One visitor to East Timor described Sister Nora Maulawin: “Her life and work are so imbued with Gospel values that she would frighten any dictator, major or petty.”
Sister Nora Maulawin was among the first five Maryknoll Sisters to arrive in East Timor in 1991. They had spent many years in Indonesia, when Bishop Belo, who later received the Nobel Peace Prize, asked them to work in Aileu, a rural community in the mountains.
In the island country, Sister Nora did pastoral ministry and parish administration, visited villages, supervising the lay catechists and “empowering them to be able to lead the people to deeper faith life.” In September, 1999, the “Popular Consultation results were an overwhelming vote for independence from Indonesia but within half an hour, the Sisters witnessed burnings everywhere and were advised to leave on the last Australian Hercules. In Darwin, they joined a Timorese ministry team.
When they returned to Aileu in November, they faced the same fate as the people. The Indonesian army troops and paramilitary had burned their convent and clinic to the ground.They worked with the people for reconciliation and peace and continued their ministries. Sister Nora was a member of the national commission on civil education and human rights curriculum for high school. With gifts of chickens from the people, she even initiated a chicken farm with the local youth.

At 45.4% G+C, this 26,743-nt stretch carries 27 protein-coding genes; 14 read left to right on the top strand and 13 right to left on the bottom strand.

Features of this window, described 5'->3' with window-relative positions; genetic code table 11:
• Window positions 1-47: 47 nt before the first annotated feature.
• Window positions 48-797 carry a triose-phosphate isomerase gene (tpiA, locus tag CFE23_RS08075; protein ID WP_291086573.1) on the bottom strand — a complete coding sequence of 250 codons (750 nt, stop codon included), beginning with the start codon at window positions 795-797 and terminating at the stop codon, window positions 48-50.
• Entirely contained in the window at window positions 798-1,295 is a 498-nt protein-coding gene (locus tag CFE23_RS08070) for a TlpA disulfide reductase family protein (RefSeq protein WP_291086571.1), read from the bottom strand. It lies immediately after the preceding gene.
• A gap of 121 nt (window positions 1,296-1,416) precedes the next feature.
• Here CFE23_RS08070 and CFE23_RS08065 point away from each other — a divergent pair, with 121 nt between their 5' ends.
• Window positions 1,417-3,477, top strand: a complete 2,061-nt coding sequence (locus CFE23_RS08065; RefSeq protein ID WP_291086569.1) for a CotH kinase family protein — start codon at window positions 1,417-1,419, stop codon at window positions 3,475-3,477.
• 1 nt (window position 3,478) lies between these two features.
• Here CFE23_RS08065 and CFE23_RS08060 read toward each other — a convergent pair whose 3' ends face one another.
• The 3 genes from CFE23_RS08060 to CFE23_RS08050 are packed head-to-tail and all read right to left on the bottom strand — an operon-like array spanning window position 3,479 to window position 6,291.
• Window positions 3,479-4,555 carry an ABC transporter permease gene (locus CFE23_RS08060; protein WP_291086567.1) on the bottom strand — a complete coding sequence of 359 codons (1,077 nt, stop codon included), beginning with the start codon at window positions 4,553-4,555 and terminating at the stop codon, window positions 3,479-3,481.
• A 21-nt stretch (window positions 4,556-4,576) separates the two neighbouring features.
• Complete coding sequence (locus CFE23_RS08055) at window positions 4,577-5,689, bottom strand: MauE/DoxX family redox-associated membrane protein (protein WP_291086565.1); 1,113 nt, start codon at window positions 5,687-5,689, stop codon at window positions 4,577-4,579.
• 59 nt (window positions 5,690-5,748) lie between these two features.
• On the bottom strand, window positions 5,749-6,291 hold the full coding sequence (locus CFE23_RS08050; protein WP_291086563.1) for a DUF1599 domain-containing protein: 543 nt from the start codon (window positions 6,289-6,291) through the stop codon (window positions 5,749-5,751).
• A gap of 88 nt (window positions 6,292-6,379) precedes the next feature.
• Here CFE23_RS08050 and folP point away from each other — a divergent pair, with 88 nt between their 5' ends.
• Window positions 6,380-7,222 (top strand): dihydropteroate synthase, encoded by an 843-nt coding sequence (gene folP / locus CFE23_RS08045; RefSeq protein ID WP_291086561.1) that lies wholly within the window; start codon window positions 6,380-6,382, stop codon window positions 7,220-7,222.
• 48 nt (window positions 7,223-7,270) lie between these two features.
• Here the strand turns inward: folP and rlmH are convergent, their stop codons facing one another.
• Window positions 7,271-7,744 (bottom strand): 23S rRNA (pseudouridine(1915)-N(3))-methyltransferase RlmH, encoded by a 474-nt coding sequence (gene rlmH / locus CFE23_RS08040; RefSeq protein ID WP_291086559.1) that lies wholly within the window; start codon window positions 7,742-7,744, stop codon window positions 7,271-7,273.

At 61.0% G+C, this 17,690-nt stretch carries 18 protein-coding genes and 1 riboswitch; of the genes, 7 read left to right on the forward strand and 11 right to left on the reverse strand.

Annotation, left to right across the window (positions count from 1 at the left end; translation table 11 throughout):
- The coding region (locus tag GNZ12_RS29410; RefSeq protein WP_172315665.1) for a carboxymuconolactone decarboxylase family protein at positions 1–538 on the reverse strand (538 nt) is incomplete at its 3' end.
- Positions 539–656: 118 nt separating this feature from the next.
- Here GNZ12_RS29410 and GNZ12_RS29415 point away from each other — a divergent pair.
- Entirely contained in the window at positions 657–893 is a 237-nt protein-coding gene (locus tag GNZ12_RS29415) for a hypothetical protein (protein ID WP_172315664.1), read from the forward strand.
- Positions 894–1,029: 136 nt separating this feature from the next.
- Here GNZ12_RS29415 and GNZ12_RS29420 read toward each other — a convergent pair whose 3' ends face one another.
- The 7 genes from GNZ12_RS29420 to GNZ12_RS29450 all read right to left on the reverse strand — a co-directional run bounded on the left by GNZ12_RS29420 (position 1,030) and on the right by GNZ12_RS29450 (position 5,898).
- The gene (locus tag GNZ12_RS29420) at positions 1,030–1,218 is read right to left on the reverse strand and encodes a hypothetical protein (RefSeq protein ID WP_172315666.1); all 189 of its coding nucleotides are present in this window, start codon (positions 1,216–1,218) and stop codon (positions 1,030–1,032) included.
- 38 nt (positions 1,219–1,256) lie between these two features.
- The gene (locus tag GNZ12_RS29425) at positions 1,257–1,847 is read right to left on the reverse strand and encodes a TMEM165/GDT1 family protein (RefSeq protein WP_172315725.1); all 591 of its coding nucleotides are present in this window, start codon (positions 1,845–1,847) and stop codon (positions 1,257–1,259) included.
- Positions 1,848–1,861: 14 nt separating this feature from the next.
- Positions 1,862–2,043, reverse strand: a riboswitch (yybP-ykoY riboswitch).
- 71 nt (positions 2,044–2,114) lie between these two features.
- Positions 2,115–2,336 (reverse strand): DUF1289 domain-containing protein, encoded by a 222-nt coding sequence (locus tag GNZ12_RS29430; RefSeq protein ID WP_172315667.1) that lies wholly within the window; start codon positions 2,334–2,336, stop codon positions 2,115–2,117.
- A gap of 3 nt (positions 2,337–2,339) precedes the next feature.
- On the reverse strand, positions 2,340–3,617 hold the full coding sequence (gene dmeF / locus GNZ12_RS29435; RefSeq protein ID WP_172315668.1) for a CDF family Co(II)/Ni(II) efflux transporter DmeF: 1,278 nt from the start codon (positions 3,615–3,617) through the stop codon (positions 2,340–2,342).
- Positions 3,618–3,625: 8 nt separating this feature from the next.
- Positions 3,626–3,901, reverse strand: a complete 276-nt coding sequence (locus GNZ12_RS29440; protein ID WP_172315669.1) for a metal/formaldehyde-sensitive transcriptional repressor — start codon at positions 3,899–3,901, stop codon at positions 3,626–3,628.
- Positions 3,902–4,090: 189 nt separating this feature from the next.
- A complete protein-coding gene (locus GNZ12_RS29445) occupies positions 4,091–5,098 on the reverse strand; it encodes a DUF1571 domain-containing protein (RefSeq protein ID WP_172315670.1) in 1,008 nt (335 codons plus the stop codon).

In Bandung, Indonesia, she chaired the Bandung Catechetical Commission, supervised diocesan catechists, lectured in the Bandung seminary, and found time to teach religion in junior public high school.
Born in Manila, Philippines, she entered the Maryknoll Sisters novitiate in Manila in 1965 and supervised catechists for public schools in Malabon.
Completing three years as a creative writer in the Sisters’ Development Department, Sister Nora returned to the Philippines, where she is now serving in family ministry.